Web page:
The decision comes to the same conclusion as the earlier decision of the same court pronounced on 14 September 2017, subsequently quashed on some deficiencies in the statement of reasons by the Court of Cassation on 13 February 2018, namely that the conflict between PKK and the Turkish state is an non-international armed conflict as defined by international law and ruled by the laws of war (international humanitarian law), not by anti-terrorism laws. [1] Continue reading

International Initiative expresses concern over Ocalan’s wellbeing

PRESS STATEMENT

8 January 2016

Concerns about Abdullah Öcalan’s life: What is happening in Imrali Island Prison?

While Öcalan’s and Imrali Island’s total isolation continues since April 2015, now two inmates have been removed from the island and isolated elsewhere. This gives rise to the question: What is happening in Imrali? Is Öcalan’s life in danger?

The Imrali island prison is the Guantanamo of Europe. Over the 17 years of Öcalan’s imprisonment it has had an arbitrary and continuous aggravated isolation regime in place[1]. Bringing in a few other prisoners in 2009 has not removed this regime–on the contrary: the number of persons subjected to an aggravated isolation regime has increased. This regime has only relaxed slightly while a political process was in place; when there is no process the isolation regime turns into total isolation with no news from prisoners, no lawyer-client consultations, family visits, letters or telephone calls for any prisoner in Imrali (Öcalan is denied the right to phone anyway). Continue reading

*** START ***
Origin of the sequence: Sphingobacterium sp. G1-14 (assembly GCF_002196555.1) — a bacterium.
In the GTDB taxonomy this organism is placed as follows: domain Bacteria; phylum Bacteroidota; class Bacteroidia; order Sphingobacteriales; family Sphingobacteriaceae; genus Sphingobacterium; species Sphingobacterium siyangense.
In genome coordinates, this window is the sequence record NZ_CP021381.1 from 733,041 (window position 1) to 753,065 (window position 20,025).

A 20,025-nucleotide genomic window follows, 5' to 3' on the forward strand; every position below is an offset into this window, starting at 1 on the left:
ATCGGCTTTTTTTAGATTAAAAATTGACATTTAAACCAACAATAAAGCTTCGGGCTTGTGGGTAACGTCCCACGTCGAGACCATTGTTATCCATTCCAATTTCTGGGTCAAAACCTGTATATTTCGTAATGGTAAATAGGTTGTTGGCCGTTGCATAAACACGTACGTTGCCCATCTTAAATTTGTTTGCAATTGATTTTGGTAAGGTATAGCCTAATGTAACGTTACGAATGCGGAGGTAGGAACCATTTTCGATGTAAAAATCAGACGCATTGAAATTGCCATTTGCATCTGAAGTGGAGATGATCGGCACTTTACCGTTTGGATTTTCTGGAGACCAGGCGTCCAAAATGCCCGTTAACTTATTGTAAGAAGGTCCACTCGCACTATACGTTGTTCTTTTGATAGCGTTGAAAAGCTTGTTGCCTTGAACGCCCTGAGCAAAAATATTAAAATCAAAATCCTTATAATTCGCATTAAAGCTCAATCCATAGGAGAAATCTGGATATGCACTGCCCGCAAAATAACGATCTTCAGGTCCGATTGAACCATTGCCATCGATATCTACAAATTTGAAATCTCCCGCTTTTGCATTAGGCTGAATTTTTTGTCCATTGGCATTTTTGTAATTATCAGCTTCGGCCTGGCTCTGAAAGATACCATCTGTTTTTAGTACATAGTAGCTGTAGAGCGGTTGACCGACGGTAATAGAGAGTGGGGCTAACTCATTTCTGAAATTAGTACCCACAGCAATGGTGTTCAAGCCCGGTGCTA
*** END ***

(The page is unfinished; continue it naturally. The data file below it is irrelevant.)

The State Doesn’t Talk—It Only Shoots

Since last summer the Turkish state has acted brutally against all opposition in southeastern Turkey.

A Diyarbakir resident reports.

by Ercan Ayboga

WOCHENZEITUNG (WOZ), January 7, 2016

Translated by Janet Biehl.

It’s freezing cold in Amed, as the city of Diyarbakir is known to its residents. Over ten centimeters of snow blankets the ground, something that happens only every three or four years. And at exactly this moment, fighting is escalating in Amed’s old neighborhood of Sur and in the cities of Cizre and Silopi, in Sirnak province. I’m here in the press office of the municipal administration, along with three journalists and a researcher. These days the office serves as a de facto base for journalists and researchers from western Turkey and abroad. We talk about what has been going on in the region for the past few months.

Continue reading

Free Women’s Congress condemns killing of activists in Silopi

 

WOMENA CALL TO ALL WOMEN

Turkish State carries out a brutal massacre since July 2015 in cities/towns where the People’s Assemblies declared self-governance. Women are targeted by the state specifically no matter where they are −in front of their house, inside home on a breakfast table, in all forms of resistance standing against war or in massive demonstrations. AKP government, the representative of patriarchal mentality, is directly responsible for 89 women massacred in recent period.

Kurdistan is going through a great ferocity; civilian houses and neighborhoods are under attack, even health service personnel are targeted and prevented from reaching wounded people. Dead bodies can’t be buried since neighborhoods are under curfew, while relatives of victims try to protect dead bodies in refrigerators inside their homes. In addition to this, pictures and footage of dead bodies tortured and dragged behind the military vehicles by Turkish security forces are released which shows that all values in reference to ethics and justice are violated. Continue reading

Government responds with same pre-scripted answer to questions on Turkey